Tuesday, July 27, 2010

Ramona Quimby

These days we are fortunate to have a wide range of feisty heroines of their own realistic fiction series, from Junie B. Jones to Judy Moody to Clementine and so many more. However, back when 94-year-old Portland, Oregon native Beverly Cleary was a child, this was not the case!

After attending library school at the University of Washington, Cleary thought back to her own youth - ironically, she hated to read as a child - and decided to write the kind of books she wished she could give to her young patrons who felt the same way she had about books: down-to-earth stories about normal people living normal lives. Thus were Henry Huggins, Ramona Quimby and her whole colorful cast of characters born.

You can read more about the life of this remarkable woman who changed the face of children's literature in her two memoirs, A Girl from Yamhill and My Own Two Feet.

Also, do take a look at the article
Ramona Quimby: The Mischievous Girl Next Door that talks more about Cleary's life, her characters' enduring popularity with fans 60 years after publication and the recent release of the movie Ramona and Beezus.

Monday, July 19, 2010

Internet safety

Want to learn more about how to keep your kids safe online? The Federal Trade Commission's OnGuard Online website has a section just for parents called Net Cetera. Order a free copy of their printed guide or view and download it online.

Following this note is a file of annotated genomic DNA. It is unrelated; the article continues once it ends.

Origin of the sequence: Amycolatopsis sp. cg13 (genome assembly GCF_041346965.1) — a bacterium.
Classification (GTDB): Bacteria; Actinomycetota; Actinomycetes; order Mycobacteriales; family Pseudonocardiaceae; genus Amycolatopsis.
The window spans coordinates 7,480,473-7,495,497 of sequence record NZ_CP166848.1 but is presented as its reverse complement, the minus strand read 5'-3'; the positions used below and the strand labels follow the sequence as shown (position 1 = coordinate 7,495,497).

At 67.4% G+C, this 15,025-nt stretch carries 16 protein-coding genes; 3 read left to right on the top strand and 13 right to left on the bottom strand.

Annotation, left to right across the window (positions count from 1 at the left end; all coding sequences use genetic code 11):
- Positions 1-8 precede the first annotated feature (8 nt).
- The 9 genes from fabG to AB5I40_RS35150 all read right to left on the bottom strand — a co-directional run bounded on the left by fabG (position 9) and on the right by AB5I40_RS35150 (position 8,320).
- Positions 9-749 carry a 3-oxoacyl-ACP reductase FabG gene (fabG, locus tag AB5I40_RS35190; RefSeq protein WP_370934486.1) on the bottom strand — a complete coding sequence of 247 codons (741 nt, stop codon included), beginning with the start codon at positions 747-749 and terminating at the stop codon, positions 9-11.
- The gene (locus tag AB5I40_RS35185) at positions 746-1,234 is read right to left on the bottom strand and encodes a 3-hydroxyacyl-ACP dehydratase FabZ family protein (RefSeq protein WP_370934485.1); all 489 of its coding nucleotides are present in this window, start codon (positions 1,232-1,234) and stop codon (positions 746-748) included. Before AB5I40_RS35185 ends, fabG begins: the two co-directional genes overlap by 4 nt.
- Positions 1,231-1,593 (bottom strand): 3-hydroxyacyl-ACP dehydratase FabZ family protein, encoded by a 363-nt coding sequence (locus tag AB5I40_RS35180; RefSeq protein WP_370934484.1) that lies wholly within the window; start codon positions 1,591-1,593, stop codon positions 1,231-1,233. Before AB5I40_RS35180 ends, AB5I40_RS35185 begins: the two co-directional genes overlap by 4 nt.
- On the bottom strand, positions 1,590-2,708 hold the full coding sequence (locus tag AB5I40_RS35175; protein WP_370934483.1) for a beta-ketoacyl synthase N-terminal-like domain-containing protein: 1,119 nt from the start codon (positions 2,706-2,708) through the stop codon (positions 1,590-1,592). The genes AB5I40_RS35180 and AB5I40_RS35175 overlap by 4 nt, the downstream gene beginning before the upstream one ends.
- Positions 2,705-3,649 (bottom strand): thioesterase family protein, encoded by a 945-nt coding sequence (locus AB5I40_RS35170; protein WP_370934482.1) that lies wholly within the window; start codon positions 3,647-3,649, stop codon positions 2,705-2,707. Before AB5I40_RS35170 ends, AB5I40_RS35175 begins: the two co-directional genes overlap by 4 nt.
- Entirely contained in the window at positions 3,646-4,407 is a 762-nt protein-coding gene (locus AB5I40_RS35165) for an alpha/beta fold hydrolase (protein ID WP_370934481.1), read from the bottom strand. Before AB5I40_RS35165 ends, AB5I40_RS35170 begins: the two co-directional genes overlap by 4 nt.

Check out books from the
public library to read together by searching using the subject header: Internet -- Safety measures -- Juvenile literature.

One important point to keep in mind is that scare tactics don't work! A better approach is balanced, realistic education and ongoing conversations.

The internet offers endless opportunities for learning and exploration, but like any other tool it's important to learn how to use it safely and effectively.

Tuesday, July 13, 2010

The intrigue and excitement of the Crusades

With all the news about present day conflicts in the Middle East, it is important to understand the historical background to these modern disputes. The Crusades continue to exert a grip on our imaginations, as evidenced by the popularity of books such as Dan Brown's The Da Vinci Code.

School Library Journal has put together a short reading list about the Crusades for grades 2-9 that includes non-fiction in both graphic (comic) and traditional text formats, as well as historical fiction.

One way to get children hooked on history is exposing them to times of great drama and intensity - that is the perfect antidote to the common complaint that "history is boooring!" It's a question of finding well-written books such as these about exciting topics. Why not give these a try?

Wednesday, July 7, 2010

Exceptional websites for children

The Association for Library Service to Children maintains a listing of Great Web Sites for Kids ages 14 and under. This site was recently updated with additional sites of exceptional merit. They cover a wide range of topics, from books and authors to science, math, history, social studies and more. If you're trying to stay cool indoors with our impending heatwave, why not take a look?